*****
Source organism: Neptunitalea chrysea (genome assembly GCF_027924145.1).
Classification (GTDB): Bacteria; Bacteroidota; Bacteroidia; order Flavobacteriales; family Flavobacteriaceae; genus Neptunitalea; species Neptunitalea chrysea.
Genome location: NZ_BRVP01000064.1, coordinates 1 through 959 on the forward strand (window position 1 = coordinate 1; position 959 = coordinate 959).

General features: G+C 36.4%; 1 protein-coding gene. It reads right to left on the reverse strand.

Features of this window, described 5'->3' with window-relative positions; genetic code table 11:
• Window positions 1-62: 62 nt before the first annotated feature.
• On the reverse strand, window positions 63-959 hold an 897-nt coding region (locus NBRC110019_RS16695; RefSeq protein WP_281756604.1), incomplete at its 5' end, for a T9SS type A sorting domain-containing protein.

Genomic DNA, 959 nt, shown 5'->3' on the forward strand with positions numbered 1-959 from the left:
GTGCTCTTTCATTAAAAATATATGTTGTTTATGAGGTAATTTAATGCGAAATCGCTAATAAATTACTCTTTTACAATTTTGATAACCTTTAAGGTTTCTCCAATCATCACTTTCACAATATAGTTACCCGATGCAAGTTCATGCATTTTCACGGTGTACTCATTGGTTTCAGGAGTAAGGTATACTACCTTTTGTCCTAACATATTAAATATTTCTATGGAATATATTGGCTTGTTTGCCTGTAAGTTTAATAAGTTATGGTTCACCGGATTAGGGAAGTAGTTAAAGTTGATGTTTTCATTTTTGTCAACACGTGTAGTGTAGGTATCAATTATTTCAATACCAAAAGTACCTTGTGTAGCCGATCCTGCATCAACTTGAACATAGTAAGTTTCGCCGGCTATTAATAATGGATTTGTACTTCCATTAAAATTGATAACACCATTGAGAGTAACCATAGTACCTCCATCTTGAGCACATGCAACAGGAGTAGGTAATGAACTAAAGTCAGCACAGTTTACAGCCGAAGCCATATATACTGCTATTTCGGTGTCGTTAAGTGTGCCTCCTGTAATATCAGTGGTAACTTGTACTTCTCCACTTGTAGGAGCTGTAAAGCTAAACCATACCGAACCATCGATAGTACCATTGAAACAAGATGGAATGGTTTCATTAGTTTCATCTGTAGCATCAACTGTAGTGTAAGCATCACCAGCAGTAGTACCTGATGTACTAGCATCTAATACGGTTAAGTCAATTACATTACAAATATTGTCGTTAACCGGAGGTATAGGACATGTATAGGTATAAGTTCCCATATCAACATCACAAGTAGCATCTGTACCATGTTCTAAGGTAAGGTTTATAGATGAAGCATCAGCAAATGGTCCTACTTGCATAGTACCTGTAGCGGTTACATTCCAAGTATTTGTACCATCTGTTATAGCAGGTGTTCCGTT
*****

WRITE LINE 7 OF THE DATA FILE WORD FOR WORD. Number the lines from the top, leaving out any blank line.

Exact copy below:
• On the reverse strand, window positions 63-959 hold an 897-nt coding region (locus NBRC110019_RS16695; RefSeq protein WP_281756604.1), incomplete at its 5' end, for a T9SS type A sorting domain-containing protein.